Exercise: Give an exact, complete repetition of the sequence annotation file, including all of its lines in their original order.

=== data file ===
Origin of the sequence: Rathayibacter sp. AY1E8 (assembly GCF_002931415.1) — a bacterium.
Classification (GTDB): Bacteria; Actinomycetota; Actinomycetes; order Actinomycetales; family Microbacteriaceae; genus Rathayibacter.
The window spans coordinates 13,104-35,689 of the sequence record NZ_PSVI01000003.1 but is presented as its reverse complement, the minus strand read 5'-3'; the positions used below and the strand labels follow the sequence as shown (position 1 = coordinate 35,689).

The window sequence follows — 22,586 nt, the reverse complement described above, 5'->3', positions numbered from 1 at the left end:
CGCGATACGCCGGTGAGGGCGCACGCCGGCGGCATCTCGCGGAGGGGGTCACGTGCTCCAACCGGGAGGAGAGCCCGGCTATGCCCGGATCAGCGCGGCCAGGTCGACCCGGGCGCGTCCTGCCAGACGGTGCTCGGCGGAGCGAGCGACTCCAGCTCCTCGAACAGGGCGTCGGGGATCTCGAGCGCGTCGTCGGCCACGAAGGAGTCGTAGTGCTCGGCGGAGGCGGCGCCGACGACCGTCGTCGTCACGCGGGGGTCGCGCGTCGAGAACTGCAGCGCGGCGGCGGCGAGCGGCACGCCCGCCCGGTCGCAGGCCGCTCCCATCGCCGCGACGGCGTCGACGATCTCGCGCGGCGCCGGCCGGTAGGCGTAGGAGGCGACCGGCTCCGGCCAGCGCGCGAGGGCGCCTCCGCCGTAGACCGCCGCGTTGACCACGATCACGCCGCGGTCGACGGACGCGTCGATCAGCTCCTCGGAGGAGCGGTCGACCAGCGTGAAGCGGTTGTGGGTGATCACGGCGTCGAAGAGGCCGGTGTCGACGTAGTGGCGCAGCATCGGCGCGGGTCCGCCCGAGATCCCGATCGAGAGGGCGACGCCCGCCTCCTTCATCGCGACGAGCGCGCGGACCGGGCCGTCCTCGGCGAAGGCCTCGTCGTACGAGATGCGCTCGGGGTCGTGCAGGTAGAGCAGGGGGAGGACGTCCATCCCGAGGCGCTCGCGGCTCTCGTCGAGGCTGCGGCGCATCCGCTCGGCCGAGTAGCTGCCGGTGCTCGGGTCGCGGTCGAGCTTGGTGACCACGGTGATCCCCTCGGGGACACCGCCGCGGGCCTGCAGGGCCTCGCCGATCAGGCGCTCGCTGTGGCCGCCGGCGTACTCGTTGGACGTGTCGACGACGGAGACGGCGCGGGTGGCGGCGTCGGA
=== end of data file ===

Origin of the sequence: Rathayibacter sp. AY1E8 (assembly GCF_002931415.1) — a bacterium.
Classification (GTDB): Bacteria; Actinomycetota; Actinomycetes; order Actinomycetales; family Microbacteriaceae; genus Rathayibacter.
The window spans coordinates 13,104-35,689 of the sequence record NZ_PSVI01000003.1 but is presented as its reverse complement, the minus strand read 5'-3'; the positions used below and the strand labels follow the sequence as shown (position 1 = coordinate 35,689).

The window sequence follows — 22,586 nt, the reverse complement described above, 5'->3', positions numbered from 1 at the left end:
CGCGATACGCCGGTGAGGGCGCACGCCGGCGGCATCTCGCGGAGGGGGTCACGTGCTCCAACCGGGAGGAGAGCCCGGCTATGCCCGGATCAGCGCGGCCAGGTCGACCCGGGCGCGTCCTGCCAGACGGTGCTCGGCGGAGCGAGCGACTCCAGCTCCTCGAACAGGGCGTCGGGGATCTCGAGCGCGTCGTCGGCCACGAAGGAGTCGTAGTGCTCGGCGGAGGCGGCGCCGACGACCGTCGTCGTCACGCGGGGGTCGCGCGTCGAGAACTGCAGCGCGGCGGCGGCGAGCGGCACGCCCGCCCGGTCGCAGGCCGCTCCCATCGCCGCGACGGCGTCGACGATCTCGCGCGGCGCCGGCCGGTAGGCGTAGGAGGCGACCGGCTCCGGCCAGCGCGCGAGGGCGCCTCCGCCGTAGACCGCCGCGTTGACCACGATCACGCCGCGGTCGACGGACGCGTCGATCAGCTCCTCGGAGGAGCGGTCGACCAGCGTGAAGCGGTTGTGGGTGATCACGGCGTCGAAGAGGCCGGTGTCGACGTAGTGGCGCAGCATCGGCGCGGGTCCGCCCGAGATCCCGATCGAGAGGGCGACGCCCGCCTCCTTCATCGCGACGAGCGCGCGGACCGGGCCGTCCTCGGCGAAGGCCTCGTCGTACGAGATGCGCTCGGGGTCGTGCAGGTAGAGCAGGGGGAGGACGTCCATCCCGAGGCGCTCGCGGCTCTCGTCGAGGCTGCGGCGCATCCGCTCGGCCGAGTAGCTGCCGGTGCTCGGGTCGCGGTCGAGCTTGGTGACCACGGTGATCCCCTCGGGGACACCGCCGCGGGCCTGCAGGGCCTCGCCGATCAGGCGCTCGCTGTGGCCGCCGGCGTACTCGTTGGACGTGTCGACGACGGAGACGGCGCGGGTGGCGGCGTCGGA